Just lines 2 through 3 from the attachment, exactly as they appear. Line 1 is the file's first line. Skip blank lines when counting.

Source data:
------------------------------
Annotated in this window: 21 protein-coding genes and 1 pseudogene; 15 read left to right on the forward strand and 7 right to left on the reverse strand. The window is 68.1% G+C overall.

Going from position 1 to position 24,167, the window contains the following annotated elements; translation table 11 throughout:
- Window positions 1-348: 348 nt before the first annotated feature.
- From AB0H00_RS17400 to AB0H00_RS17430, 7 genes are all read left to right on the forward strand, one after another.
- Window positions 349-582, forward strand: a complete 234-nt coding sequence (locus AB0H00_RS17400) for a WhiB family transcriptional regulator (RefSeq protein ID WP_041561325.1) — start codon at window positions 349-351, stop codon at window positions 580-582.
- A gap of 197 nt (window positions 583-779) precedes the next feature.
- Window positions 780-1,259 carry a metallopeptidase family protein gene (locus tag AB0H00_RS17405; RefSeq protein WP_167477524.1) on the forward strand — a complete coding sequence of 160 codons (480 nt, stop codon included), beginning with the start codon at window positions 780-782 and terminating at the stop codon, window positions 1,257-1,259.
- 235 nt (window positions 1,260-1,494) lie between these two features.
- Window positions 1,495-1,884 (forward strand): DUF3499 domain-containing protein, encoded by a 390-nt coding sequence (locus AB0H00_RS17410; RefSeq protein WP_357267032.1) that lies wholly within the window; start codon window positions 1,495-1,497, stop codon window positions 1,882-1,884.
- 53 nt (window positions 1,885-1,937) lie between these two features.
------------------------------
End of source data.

Going from position 1 to position 24,167, the window contains the following annotated elements; translation table 11 throughout:
- Window positions 1-348: 348 nt before the first annotated feature.